Oh, Grammys: You are so needlessly long; you are so needlessly filled with Sting. But the thing that always keeps us sticking through the whole show every year, grudgingly waiting to be electrified on our couches, are the live performances. Every year, the punishingly long telecast contains at least a few numbers that make the whole night worth sitting through.
But if you’re not ready for that kind of commitment, you could always wait until the next morning and hope that someone else rounds up the Grammys performances worth talking about. That’s where Vox comes in: We watched all four hours of the 2018 Grammys so you don’t have to (seriously, there was quite a lot of Sting and no one knows why; no offense to Mr. Sting), and we’ve pulled out the ones that are worth your time.
(Note that Best Album nominee Lorde did not perform; she was reportedly offered a slot, but unlike her fellow — all male — nominees, she was asked to sing with a partner, and producers apparently wanted her to sing “American Girl” despite the fact that she is from New Zealand. She declined. Had she accepted — or had she been offered something better in the first place — surely she would have made our list.)
Here are the nine best performances from the 2018 Grammy Awards.
Kendrick Lamar feat. U2 and Dave Chappelle, “XXX/DNA/King’s Dead”
Kendrick Lamar started the show on a high note, explosively rapping his way through a medley from DAMN., which would win the Grammy for Best Rap Album later that night. After seeing Lamar dance his way around a single drummer as hooded dancers collapsed to gunshot sounds, it felt like we could make it through six hours of the Grammys if we had to — but it also felt like anything that followed would be a letdown.
Luckily, the show had stacked its first two performances, as Lamar was followed by ...
Lady Gaga, “Joanne/Million Reasons”
Sometimes people forget how talented of a musician Lady Gaga is. But all it takes is a performance like the one Gaga (who wore a white rose on the red carpet and gave a quick nod to the Time’s Up movement during her performance) offered at the Grammys, of “Joanne” and “Million Reasons,” to remember that she’s got a fantastic voice and a keen sense of musicality. These two songs aren’t her best, but in Gaga’s talented hands they were stunning and made for a beautiful number.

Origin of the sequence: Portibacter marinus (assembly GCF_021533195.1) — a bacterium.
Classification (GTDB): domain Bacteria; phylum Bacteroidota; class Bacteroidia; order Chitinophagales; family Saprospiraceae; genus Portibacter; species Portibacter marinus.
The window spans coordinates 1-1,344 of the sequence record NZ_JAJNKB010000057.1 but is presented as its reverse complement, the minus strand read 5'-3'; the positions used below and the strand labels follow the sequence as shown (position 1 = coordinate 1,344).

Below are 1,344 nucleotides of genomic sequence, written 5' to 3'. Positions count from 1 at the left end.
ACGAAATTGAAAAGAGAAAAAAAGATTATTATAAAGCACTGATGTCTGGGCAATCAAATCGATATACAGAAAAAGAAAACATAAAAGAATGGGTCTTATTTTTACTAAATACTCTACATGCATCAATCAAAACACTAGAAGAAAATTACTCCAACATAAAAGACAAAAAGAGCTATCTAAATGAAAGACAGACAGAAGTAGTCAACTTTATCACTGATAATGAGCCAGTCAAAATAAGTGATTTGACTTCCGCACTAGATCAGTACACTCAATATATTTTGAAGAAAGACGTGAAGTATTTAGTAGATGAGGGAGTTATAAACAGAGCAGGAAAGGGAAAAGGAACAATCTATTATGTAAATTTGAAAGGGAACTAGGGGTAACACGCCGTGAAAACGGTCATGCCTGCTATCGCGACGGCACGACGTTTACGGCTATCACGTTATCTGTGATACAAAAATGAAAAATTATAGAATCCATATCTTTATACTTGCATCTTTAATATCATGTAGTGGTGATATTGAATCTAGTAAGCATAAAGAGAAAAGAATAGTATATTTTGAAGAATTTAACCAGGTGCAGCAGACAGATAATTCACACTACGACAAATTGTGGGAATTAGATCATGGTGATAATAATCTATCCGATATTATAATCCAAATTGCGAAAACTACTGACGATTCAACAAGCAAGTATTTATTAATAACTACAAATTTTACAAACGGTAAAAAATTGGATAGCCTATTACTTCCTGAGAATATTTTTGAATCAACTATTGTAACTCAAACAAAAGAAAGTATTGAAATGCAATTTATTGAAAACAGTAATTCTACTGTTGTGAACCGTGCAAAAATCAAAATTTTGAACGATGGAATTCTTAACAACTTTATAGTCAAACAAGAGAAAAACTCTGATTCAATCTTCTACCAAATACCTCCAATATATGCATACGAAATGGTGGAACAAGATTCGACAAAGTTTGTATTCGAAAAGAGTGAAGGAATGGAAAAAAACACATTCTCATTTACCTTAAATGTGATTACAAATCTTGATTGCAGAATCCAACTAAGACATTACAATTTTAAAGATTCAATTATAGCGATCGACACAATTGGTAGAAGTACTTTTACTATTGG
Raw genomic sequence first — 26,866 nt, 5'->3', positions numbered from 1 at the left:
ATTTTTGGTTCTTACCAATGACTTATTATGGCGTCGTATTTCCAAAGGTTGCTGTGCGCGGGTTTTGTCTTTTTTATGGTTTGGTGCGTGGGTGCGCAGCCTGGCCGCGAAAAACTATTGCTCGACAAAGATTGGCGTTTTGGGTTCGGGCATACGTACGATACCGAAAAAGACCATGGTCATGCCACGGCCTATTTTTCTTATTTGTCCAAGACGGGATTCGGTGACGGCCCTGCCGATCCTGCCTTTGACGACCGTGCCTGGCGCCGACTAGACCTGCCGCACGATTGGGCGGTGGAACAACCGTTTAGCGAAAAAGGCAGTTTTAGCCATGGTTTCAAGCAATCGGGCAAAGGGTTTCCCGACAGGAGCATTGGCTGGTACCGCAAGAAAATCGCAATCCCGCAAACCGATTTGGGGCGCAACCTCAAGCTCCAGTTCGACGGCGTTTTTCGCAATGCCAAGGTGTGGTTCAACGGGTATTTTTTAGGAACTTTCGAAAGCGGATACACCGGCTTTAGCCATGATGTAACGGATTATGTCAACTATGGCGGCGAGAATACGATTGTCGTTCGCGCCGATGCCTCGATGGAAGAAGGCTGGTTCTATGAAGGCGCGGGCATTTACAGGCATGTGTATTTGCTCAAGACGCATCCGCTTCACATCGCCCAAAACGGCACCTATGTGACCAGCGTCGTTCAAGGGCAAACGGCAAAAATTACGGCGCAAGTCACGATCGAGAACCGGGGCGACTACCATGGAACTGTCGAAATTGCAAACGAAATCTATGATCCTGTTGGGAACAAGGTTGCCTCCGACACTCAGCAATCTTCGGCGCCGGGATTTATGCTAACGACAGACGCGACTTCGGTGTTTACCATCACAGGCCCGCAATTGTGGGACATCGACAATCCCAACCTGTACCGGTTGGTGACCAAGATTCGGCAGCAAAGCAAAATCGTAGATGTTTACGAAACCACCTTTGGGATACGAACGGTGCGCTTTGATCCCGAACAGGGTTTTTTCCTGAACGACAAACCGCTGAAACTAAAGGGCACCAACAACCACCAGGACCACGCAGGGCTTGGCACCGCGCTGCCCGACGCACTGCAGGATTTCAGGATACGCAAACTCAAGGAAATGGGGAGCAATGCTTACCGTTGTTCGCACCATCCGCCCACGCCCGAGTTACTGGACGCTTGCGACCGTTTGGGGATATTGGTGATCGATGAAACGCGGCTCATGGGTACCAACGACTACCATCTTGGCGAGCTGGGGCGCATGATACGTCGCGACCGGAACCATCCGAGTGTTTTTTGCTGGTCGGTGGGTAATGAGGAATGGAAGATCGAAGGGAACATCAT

Pink, “Wild Hearts Can’t Be Broken”
Superstar @Pink left it all on the stage last night in a simply stunning performance that brought the crowd to their feet. Watch her sing live at The 60th Annual #GRAMMYs: https://t.co/Y12X1tpUHB pic.twitter.com/myDmhleu4F— CBS (@CBS) January 29, 2018
Pink took this opportunity to remind us all that she doesn’t need to dangle from a trapeze — as she did during the 2010 Grammys — to steal the show. She took the stage in jeans and a T-shirt, accompanied only by an ASL interpreter, and performed “Wild Hearts Can’t Be Broken,” proving that all she needs to turn in a stunning performance are her killer vocal chords.
Luis Fonsi and Daddy Yankee, “Despacito”
“Despacito” was one of the biggest songs of 2017, and Luis Fonsi and Daddy Yankee’s Grammys performance of the original song (and not the Justin Bieber remix) made it easy to see why so many people instantly fell in love with it. Fonsi’s crooning and Yankee’s enthusiasm brought the audience to its feet and had people dancing along to the unstoppable pop-love-ballad-reggaeton amalgam that is “Despacito.” It’s rare to see a Spanish-language song get prime billing at the Grammys, but Yankee and Fonsi proved that it’s shortsighted to not give Latin music its proper due.
Childish Gambino, “Terrified”
Donald Glover, a.k.a. Childish Gambino, kept things simple and sultry, with his smooth falsetto bringing an otherworldly tone to the stripped-down staging of his performance of “Terrified.” The young singer accompanying Glover and hitting the glory notes at the end is 10-year-old J.D. McCrary, who will also play Young Simba in Disney’s upcoming remake of The Lion King; Glover will play Adult Simba.
Bruno Mars feat. Cardi B, “Finesse”
Effortless is one of the best ways to describe Bruno Mars, who had an extremely successful evening, taking home the Grammys’ three top awards: Album of the Year, Song of the Year, and Record of the Year. He makes dancing, hitting the right notes, and exuding just the right amount of charm — while never straying into obnoxiousness — look so easy. Pair him with the impossibly likable and indomitable pop culture force that is Cardi B, a genius remix, and you’ve got yourself the most entertaining performance of the night.
The Grammys hyped the hell out of Kesha’s “emotional” performance and how it would “speak to our time,” a framing that felt weirdly distasteful and on the edge of tragedy porn. (“Here’s a woman dealing with heavily publicized trauma! The industry didn’t care when it was happening, but now we can make money off it.”) But Kesha’s soulful, deeply felt, and personal performance was enough to overwhelm CBS’s mawkishness: She feels “Praying” so hard that nothing else matters.
Patti LuPone, “Don’t Cry For Me, Argentina”
Late in the broadcast, Broadway legend Patti LuPone revived a flagging evening with this old-school diva number. Dripping with diamonds and looking regal as a goddamn queen, Our Lady Patti showed that she still has the chops — and the perfect-down-to-the-second timing — to stun an audience with her signature song from Evita. Chills and tears, chills and tears.
SZA, “Broken Clocks”
The snubbing of SZA in the race for Best New Artist was one of the biggest shockers of the evening (the trophy went to Alessia Cara), but SZA reminded the audience exactly what the Grammy voters failed to recognize with this smooth, stylish performance. She may not have a golden gramophone, but she’s got charisma and vocal control for days.